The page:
Coach Wile, who has worked with professional athletes, world class athletes, Olympians, as well as intercollegiate athletes, says the USAFA’s sports vision program consists of training in four main areas which are the foundations of the program. They are:
During our initial screening process, we identify each athlete’s dominant eye, explains Wile. We stress the importance of trying to use both eyes to their maximum capability or binocular vision. Many athletes suppress so much information with one or the other eye that it inhibits their maximum performance.
Binocular exercises include stations with a rotator scanner for fixation, speed and accuracy of pursuit with saccadic eye movements and the ability to diverge as well as converge. Our sports vision training stations work both the intra-ocular muscles of the eye, as well as the extra-ocular muscles of the eye, says Wile. Just as weight trainers work the large muscle groups of the upper and lower body, we work the muscles of the eyes.
Depth perception or stereopsis-that is, knowing exactly where an object is in space as it approaches-is critical for pilots as well as athletes. Quite often, a cadet with depth perception problems is using only one eye, says Wile. This makes it much more difficult, for example, to hit a baseball, or block a shot in hockey or soccer.
Dynamic sports vision.
The dynamic sports vision aspect of the program trains cadets to see and react to a moving object while they themselves are moving. We do eye exercises while the large muscle groups of our body are also working, explains Wile. While an athlete is working on the rotator scanner, the Accuvision boards or the SVT boards, he or she is also balancing on a balance beam or a Bosu-ball or bouncing on a trampoline.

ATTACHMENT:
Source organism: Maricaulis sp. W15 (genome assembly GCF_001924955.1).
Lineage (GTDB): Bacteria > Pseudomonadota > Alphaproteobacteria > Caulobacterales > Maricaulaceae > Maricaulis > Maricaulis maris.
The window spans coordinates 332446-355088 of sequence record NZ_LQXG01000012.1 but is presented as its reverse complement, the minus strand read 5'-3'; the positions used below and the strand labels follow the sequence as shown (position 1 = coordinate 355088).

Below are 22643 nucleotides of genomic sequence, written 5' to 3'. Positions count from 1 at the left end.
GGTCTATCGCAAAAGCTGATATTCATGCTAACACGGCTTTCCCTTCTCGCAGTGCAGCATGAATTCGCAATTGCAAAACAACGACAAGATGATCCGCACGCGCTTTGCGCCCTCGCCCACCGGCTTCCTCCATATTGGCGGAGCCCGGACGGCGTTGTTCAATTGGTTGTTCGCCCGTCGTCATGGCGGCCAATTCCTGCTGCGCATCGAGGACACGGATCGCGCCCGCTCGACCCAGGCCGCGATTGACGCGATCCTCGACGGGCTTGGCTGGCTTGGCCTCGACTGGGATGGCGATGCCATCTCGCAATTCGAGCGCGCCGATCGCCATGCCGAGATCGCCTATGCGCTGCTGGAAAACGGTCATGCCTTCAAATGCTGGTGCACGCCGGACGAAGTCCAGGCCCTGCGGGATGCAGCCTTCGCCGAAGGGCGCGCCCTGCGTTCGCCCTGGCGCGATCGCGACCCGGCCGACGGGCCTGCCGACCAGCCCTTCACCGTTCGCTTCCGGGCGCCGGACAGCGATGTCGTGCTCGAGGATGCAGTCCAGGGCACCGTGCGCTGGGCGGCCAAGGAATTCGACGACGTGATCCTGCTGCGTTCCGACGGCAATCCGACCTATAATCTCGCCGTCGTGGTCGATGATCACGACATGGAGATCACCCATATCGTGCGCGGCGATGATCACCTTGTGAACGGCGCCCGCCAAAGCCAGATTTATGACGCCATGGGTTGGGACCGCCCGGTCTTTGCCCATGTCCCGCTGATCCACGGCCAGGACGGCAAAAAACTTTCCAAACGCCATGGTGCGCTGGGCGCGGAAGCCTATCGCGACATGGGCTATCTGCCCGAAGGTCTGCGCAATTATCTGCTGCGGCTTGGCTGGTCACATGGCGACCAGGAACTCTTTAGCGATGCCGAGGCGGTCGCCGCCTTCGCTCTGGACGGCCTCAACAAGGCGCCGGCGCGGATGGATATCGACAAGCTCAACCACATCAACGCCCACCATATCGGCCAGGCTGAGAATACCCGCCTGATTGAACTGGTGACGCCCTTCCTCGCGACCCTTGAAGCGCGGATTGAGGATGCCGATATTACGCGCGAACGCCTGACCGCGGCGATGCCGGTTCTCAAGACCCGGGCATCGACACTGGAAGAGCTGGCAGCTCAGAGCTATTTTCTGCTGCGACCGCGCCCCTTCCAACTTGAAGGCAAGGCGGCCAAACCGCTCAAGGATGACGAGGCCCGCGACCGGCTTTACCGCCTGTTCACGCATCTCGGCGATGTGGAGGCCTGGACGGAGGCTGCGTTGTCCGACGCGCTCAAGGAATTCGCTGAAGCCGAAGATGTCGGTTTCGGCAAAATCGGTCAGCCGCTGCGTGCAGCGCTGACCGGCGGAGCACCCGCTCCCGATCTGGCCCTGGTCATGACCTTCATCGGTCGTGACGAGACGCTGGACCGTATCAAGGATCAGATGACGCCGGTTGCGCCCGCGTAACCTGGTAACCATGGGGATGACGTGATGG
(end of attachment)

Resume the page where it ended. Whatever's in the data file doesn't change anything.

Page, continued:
Athletes also train in a dynamic and distracting environment, says Wile. At the same time as athletes work on the AcuVision or SVT boards, for example, other athletes are calling out sequences of letters, working on the prism flips or the plus-minus flips, as well as the letters on the near/far charts and saccadic eye charts. And we crank the stereo loud at the same time. When the time comes to perform, all of these distractions are common to our athletes, but can be a nuisance to those athletes that cannot block them out.
The fourth aspect of the USAFA’s sports vision program is eye conditioning. The eye muscles fatigue just as any other muscle of the body, says Wile. We work the eyes hard, to the point that many athletes have a headache after the first three or four sessions. We try to increase the stamina of the eye muscles to enable the athlete to persevere when their eyes are tired.
The unique environment at the Air Force Academy has many athletes logging over 20 semester hours worth of credits. In addition, they have mandatory training which begins at 6:00 am each morning and activities that often keep them busy late into the night. This places a great deal of stress on the eyes, and is a significant factor that can be overlooked in an athlete’s performance, says Wile.